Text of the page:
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Later that day, the same child or a different child may call and share a joke at work or a funny story about how his or her toddler sings the ABCs to fall asleep.The amusing story may alleviate the distress over the problem.” How do you communicate with your adult children? Do they ignore your phone calls, texts, and emails?Parents who had more positive relationships with their adult children were more likely to report daily contact using all three modes of communication (phone, text, in-person).Those who rated their overall relationship as positive were almost one and a half times likelier to see their children in person.In the study, “The Ties That Bind: Midlife Parents’ Daily Experiences With Grown Children,” lead author Karen Fingerman at the University of Texas, Austin, found that 96 percent of the sampled 247 parents with children over the age of 18 spoke with, texted, or saw them in person during a one-week period. But researchers wanted to know whether the mode of communication was influenced by the quality of the parent-child relationship and if the encounters had a significant impact on the mood and well-being of the parent.A Mixed Bag of Reactions “Pleasant and stressful experiences with grown children were associated with parents’ positive and negative daily moods,” the study found.I see their pictures at all of their other family gatherings but I go without a call, text or message.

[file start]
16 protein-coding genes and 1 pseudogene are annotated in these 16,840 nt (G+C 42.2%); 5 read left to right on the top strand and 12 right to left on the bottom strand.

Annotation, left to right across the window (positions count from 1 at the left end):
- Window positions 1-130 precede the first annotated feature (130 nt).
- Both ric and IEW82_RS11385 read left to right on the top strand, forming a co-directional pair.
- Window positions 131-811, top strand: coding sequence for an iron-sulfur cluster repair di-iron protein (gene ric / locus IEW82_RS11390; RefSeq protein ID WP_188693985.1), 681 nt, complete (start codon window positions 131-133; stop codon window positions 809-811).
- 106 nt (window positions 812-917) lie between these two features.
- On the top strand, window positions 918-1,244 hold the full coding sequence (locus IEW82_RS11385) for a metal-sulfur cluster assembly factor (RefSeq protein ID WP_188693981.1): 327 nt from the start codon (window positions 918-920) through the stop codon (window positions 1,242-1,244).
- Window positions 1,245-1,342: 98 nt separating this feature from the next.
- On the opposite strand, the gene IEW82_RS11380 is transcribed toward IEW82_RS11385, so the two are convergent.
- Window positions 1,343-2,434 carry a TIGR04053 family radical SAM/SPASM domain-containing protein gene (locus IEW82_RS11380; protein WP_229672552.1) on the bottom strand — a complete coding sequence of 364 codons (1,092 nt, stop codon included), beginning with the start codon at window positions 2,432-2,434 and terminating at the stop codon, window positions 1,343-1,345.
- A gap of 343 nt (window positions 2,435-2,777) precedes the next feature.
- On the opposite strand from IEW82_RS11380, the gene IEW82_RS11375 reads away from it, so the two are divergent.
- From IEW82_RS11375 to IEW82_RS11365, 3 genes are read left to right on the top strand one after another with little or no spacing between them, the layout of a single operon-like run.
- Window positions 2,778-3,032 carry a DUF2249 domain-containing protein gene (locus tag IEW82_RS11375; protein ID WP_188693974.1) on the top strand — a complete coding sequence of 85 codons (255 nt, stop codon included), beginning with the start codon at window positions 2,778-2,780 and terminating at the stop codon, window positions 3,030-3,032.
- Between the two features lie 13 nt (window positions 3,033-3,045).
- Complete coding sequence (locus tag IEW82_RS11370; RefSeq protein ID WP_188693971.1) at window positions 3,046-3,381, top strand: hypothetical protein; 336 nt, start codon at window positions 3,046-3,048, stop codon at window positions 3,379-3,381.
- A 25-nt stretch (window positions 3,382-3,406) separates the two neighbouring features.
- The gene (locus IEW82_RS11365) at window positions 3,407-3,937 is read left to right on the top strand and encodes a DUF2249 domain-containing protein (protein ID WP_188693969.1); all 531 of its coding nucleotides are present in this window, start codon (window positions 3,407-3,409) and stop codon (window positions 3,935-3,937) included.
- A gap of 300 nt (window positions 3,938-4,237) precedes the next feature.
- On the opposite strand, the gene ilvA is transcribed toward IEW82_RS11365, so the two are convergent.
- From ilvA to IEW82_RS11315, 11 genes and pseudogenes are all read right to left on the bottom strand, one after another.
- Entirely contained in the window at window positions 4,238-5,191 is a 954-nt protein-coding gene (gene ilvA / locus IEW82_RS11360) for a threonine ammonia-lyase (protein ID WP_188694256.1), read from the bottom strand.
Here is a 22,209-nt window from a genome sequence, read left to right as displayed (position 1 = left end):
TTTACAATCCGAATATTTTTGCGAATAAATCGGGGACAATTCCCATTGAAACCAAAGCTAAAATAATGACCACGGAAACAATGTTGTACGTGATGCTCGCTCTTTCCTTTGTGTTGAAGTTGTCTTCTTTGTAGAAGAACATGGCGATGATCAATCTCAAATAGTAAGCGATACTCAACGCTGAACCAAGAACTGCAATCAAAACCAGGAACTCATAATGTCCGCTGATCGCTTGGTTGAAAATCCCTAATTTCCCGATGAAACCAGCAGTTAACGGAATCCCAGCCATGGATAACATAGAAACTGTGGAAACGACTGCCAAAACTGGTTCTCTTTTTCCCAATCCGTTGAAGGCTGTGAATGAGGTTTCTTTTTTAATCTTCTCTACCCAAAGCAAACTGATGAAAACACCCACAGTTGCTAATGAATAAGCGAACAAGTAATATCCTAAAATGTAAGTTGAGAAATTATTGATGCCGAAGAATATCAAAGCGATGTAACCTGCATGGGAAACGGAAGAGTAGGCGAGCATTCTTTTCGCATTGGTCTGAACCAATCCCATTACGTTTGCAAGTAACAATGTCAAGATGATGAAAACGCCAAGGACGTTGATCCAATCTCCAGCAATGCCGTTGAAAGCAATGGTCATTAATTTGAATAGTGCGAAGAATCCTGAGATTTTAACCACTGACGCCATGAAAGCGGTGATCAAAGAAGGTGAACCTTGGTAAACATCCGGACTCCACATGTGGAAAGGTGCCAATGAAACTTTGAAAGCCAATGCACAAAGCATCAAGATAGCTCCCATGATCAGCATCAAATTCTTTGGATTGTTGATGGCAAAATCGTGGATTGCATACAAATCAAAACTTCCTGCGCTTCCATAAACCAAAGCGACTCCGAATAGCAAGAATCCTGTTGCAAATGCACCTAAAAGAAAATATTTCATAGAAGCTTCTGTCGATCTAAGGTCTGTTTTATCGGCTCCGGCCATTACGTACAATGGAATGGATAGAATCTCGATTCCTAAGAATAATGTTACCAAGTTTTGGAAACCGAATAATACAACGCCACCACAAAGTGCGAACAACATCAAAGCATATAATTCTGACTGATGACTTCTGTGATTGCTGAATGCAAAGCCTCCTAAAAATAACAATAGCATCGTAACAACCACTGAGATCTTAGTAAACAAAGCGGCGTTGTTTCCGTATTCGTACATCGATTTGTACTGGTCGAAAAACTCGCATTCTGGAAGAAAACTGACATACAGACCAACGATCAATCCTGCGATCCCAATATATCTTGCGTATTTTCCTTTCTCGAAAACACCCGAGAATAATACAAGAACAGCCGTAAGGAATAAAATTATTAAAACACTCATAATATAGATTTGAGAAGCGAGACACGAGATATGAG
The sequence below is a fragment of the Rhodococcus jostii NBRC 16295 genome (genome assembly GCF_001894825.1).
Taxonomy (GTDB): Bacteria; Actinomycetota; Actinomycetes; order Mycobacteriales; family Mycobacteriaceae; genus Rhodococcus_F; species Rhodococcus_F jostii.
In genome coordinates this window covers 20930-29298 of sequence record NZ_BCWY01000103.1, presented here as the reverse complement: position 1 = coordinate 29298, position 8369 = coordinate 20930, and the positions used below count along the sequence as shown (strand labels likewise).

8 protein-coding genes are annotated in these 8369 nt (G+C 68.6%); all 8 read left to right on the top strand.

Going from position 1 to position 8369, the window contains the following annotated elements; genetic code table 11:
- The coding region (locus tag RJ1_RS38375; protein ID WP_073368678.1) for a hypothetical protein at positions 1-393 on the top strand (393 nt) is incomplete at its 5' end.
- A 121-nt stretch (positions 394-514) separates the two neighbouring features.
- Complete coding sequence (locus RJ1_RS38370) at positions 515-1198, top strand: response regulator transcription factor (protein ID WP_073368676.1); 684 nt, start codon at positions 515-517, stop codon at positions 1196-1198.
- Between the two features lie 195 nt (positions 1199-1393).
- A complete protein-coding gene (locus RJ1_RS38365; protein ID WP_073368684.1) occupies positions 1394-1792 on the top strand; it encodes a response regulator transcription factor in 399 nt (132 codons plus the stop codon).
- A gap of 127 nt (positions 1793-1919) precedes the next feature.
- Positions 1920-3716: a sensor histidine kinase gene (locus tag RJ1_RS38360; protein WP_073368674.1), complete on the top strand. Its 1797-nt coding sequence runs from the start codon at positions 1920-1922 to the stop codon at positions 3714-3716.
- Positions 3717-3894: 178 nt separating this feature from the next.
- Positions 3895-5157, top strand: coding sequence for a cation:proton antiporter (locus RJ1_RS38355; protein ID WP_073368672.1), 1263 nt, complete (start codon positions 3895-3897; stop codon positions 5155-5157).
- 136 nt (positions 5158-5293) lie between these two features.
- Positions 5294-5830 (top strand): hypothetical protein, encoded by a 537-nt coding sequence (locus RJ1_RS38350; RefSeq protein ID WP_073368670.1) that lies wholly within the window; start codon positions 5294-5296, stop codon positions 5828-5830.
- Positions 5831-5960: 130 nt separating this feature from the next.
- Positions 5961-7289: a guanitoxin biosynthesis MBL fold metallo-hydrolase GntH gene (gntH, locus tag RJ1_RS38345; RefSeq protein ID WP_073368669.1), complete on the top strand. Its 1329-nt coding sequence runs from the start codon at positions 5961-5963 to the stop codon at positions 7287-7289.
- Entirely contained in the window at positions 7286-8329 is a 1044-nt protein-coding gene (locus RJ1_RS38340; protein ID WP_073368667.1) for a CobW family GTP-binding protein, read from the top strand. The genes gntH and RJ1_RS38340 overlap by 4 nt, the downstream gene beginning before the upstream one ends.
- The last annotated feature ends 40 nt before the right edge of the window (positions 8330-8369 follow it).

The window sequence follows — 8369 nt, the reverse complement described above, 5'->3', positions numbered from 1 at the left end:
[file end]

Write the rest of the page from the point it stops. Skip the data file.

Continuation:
How Contact with Grown Children Affects Parents’ Mood Calling and texting grown children, versus face-to-face interaction, may not be the emotionally best choice for parents.
Current forms of communication can be frustrating for parents.
Many adult children don’t answer their cellphones; they keep the voicemail boxes full; and if you can leave a message, it’s doubtful they will listen to it.
Since sending our children off to college, to jobs, or marriage, some of my friends talk to and text their children endlessly. I notice disbelief on their faces when I report not speaking to my married son for two-week stretches at a time.
Adult children—particularly daughters as I learned from the research for Nobody’s Baby Now: Reinventing Your Adult Relationship with Your Mother and Father—report speaking with a parent two, three, or more times a day in conversations that range from important to trivial.